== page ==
The Procuress (Vermeer)

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The Procuress
Jan Vermeer van Delft 002.jpg
Artist Jan Vermeer
Year 1656
Type Oil on canvas
Dimensions 143 cm × 130 cm (56 in × 51 in)
Location Gemäldegalerie Alte Meister, Dresden

The Procuress is a 1656 oil-on-canvas painting by the 24-years-old Jan Vermeer. It can be seen in the Gemäldegalerie Alte Meister in Dresden. It is his first genre painting and shows a scene of contemporary life, an image of mercenary love[1] perhaps in a brothel. It differs from his earlier biblical and mythological scenes. It is one of only three paintings Vermeer signed and dated (the other two are The Astronomer and The Geographer).

It seems Vermeer was influenced by earlier works on the same subject by Gerard ter Borch, and The Procuress (c. 1622) by Dirck van Baburen, which was owned by Vermeer's mother-in-law Maria Thins and hung in her home.[2]

The scene[edit]

The woman in black, the leering coupler, "in a nun's costume",[3] could be the eponymous procuress, while the man to her left, "wearing a black beret and a doublet with slashed sleeves",[4] has been identified as a self portrait of the artist.[5] Vermeer just juxtaposed a beer glass. There is a resemblance with the painter in Vermeer's The Art of Painting.

The man, a soldier, in the red jacket is fondling her breast and dropping a coin into the young woman's outstretched hand.[6] According to Benjamin Binstock the painting could be understood as a psychological portrait of his adopted family.[7] Vermeer is in the painting as a musician, in the employ of the madam. In his rather fictional book Binstock explains Vermeer used his family as models; the whore could be Vermeer's wife Catherina[8] and the lewd soldier her brother Willem.[9]

The three-dimensional jug on the oriental rug is a piece of Westerwald Pottery. The kelim thrown over a barrister, probably produced in Uşak, covers a third of the painting and showes medaillons and leaves.[10] The instrument is probably a cittern. The dark coat with five buttons was added by Vermeer in a later stage.

In 1696 the painting, being sold on an auction in Amsterdam, was named "A merry company in a room". According to Binstock this "dark and gloomy" painting does not represent a didactic message.[11]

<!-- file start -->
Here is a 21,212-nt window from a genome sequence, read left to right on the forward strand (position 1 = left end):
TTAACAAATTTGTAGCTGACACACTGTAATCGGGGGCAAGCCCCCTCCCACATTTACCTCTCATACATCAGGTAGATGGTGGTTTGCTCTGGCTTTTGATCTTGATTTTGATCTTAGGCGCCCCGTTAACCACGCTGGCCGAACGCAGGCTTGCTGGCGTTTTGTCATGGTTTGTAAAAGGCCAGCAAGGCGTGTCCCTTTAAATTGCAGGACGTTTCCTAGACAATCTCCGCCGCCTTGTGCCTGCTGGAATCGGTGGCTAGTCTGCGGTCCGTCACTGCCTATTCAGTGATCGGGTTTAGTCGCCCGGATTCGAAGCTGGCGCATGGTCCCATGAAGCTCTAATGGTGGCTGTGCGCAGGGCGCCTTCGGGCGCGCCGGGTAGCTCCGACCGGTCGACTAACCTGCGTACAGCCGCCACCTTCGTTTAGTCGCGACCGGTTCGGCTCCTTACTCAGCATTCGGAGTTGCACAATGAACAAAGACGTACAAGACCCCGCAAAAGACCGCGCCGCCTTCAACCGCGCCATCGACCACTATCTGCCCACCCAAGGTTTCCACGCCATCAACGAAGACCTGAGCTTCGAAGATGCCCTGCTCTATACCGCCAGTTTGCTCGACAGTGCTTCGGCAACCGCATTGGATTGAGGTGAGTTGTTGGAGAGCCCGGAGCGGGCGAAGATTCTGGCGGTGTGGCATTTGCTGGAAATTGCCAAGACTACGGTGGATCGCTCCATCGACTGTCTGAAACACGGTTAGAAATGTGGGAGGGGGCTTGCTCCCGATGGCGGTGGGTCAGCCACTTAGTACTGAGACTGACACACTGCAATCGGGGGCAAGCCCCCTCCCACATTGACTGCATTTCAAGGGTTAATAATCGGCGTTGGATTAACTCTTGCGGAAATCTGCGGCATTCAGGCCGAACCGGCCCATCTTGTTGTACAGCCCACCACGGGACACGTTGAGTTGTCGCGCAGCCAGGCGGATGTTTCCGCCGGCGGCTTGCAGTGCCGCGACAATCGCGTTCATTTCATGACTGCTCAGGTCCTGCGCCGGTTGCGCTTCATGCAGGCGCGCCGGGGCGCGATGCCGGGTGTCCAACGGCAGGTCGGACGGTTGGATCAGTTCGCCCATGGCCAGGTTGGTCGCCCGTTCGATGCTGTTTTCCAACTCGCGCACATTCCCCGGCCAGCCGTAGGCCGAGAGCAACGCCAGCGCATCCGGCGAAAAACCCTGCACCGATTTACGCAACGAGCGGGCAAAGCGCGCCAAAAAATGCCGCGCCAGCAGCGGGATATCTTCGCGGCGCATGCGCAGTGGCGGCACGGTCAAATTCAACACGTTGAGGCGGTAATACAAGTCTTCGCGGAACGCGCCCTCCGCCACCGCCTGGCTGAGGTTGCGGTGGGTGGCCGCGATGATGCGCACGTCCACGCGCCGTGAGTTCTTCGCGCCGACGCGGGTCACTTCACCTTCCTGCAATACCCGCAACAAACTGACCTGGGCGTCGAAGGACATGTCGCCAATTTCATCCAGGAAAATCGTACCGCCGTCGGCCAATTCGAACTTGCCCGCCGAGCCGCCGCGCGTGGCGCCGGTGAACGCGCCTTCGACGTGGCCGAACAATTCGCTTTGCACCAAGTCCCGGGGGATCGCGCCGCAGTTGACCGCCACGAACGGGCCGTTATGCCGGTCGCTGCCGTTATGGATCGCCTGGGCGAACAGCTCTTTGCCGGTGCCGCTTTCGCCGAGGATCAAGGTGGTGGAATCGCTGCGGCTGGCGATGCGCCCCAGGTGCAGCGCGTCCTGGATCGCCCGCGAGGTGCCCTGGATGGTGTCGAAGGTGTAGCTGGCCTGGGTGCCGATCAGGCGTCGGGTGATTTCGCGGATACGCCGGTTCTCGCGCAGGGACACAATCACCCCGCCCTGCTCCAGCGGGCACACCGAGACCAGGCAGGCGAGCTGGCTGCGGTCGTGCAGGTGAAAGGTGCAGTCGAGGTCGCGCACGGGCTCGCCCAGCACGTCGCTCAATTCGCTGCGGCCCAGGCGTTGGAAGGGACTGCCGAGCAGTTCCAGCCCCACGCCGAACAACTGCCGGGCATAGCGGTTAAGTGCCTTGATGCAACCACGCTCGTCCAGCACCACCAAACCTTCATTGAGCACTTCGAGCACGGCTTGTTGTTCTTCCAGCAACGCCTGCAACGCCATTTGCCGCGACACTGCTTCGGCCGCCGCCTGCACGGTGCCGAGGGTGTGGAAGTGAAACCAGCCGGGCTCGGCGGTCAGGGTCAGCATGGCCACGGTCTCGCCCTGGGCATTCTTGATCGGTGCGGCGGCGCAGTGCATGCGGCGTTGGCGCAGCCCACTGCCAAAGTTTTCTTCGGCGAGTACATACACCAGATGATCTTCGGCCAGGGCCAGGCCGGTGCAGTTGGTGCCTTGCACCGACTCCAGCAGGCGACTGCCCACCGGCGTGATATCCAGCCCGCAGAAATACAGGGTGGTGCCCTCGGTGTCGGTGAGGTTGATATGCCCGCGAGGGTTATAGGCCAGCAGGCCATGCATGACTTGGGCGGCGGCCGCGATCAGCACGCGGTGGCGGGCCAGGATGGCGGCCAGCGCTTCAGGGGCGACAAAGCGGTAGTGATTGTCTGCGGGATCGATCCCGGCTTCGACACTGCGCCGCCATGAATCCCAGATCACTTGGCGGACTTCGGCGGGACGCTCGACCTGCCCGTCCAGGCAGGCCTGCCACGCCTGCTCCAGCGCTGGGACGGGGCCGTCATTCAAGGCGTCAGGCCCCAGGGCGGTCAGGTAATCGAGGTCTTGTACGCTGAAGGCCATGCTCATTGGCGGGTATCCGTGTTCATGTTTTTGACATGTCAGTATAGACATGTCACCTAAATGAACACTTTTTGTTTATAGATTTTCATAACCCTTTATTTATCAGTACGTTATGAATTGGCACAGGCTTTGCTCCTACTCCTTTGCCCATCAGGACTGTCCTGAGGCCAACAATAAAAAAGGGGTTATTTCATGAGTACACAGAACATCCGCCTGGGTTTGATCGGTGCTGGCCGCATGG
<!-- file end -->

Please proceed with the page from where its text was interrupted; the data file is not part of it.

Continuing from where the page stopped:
Reception[edit]

Dirck van Baburen, The Procuress, 1622, oil on canvas, Museum of Fine Arts, Boston. The painting was owned by Maria Thins, mother-in-law of Johannes Vermeer, who reproduced it within two of his own paintings.[12]

Some critics have thought the painting is atypical of Vermeer's style and expression, because it lacks the typical light.

Pieter Swillens wrote in 1950 that—if the work was by Vermeer at all—it showed the artist "seeking and groping" to find a suitable mode of expression. Eduard Trautscholdt wrote 10 years before that "The temperament of the 24-year-old Vermeer fully emerges for the first time" [13]

Provenance and Exhibitions[edit]

The painting was in the Waldstein collection in Dux (now Duchcov), then bought in 1741 for August III of Poland, the Elector of Saxony.[13]

The painting was exhibited in 1980 at the Restaurierte Kunstwerke in der Deutschen Demokratischen Republic exhibit in the Staatliche Museen zu Berlin, Altes Museum.[13]

References[edit]

  1. ^ The Practice of Cultural Analysis: Exposing Interdisciplinary Interpretation, p. 50. Mieke Bal, Bryan Gonzales
  2. ^ John Michael Montias, Vermeer and His Milieu: A Web of Social History, Princeton University Press, 1991, p.146.
  3. ^ Binstock, p. 224.
  4. ^ Binstock, p. 172.
  5. ^ "The Procuress: Evidence for a Vermeer Self-Portrait" Retrieved September 13, 2010
  6. ^ W. Liedtke (2007) Dutch Paintings in the Metropolitan Museum of Art, p. 873.
  7. ^ B. Binstock (2009) "Vermeer's Family Secrets. Genius, Discovery, and the Unknown Apprentice", p. 81.
  8. ^ Binstock, p. 231
  9. ^ Binstock, p. 81-82.
  10. ^ Onno Ydema (1991) Carpets and their Datings in Netherlandish Paintings, 1540 - 1700, p. 43, 44, 145. ISBN 90-6011-710-7
  11. ^ Binstock, p. 123, 85.
  12. ^ In the catalogue of Essentian Vermeer (click on the woman in black)
  13. ^ a b c Liedtke, Walter; Michiel C. Plomp and Axel Ruger (2001) Vermeer and the Delft School. New Haven and London: Yale University Press. pp. 372, 374. ISBN 0-87099-973-7.

Further reading[edit]

External links[edit]